Thomas Gehrmann recalls Many mathematical words that came out of his computer one day 20 years ago.
He was trying to calculate the probability of three jets of tiny particles coming out of tiny particles. It was the kind of scientists who calculated bread and butter often to see if their ideas were consistent with the test results. Sharp predictions require a long calculation, though, and Gehrmann it was going big.
Using a well-known technique that Richard Feynman developed more than 70 years ago, he painted hundreds of ways in which small particles could be transformed and connected before shooting three jets. Combining the individual capabilities of the event would provide a full potential for three jet effects.
But Gehrmann needs software to just read 35,000 words in its own way. What about computers? That’s when “you raise the flag of victory and talk to your friends,” he said.
Luckily for him, one of the co-workers found out about an unpublished version that shortened the genre. Using this new method, Gehrmann saw words mingled together and dissolved by thousands. In the remaining 19 words, he saw the future of particle physics.
Today the reduction method, known as the Laporta algorithm, has become a major tool for making accurate predictions on the movement of particles. “It’s everywhere,” he said Matt von Hippel, an astronomer at the University of Copenhagen.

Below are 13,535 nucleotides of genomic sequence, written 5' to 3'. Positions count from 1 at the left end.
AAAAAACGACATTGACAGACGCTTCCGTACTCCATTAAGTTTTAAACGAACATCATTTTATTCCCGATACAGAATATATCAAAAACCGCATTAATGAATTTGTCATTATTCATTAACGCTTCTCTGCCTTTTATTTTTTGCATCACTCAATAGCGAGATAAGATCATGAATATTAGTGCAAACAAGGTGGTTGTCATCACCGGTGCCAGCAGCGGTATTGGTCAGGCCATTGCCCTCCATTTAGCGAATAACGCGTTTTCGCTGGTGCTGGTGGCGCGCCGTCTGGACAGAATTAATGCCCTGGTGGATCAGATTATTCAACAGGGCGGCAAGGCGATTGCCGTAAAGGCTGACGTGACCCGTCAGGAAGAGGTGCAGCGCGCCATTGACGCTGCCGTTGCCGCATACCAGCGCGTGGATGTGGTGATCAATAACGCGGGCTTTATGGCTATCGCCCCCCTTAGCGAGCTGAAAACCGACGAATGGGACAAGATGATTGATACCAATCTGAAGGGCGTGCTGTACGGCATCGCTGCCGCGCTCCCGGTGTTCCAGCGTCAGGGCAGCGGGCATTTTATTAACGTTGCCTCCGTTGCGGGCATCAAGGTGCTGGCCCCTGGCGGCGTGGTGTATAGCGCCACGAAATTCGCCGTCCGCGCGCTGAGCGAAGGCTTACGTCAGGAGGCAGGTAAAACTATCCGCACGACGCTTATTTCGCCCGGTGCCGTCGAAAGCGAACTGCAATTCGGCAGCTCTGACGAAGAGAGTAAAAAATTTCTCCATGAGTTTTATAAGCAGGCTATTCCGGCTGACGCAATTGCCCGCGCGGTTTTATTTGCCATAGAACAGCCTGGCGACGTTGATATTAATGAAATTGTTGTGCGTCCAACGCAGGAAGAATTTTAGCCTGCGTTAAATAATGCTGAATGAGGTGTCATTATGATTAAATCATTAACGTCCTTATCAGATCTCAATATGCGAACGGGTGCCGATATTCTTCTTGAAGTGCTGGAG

Although the process has spread around the world, its founder, Stefano Laporta, is still unknown. He does not attend meetings regularly and does not command a team of research experts. “Most people just think he’s dead,” said von Hippel. Instead, Laporta is living in Bologna, Italy, ignoring a number of his concerns, which led to his pioneering career: a more precise proportion of how electrons pass through magnetic fields.
One, Two, Many
The problem with predicting the subabatomic world is that many things can happen. Even well-meaning electrons can be released instantly and then photograph. And that photon is capable of producing tiny particles over time. All of these busy schedules are a bit confusing.
Mu Feynman’s reading scheme, the tiny particles that appear before and after the connection form lines of entry and exit from the drawing, while what appears briefly and then ends forming loops in the center. Feynman explored how to translate these images into mathematics, while loops become a summary function called Feynman integrals. Most cases are those with few loops. But astronomers should consider the innumerable, innumerable possibilities for creating real-life predictive models that can be tested in experimentation; that’s when they can see the unmistakable signs of the little things that we may be missing from their reading. And with more loops they come in more and more.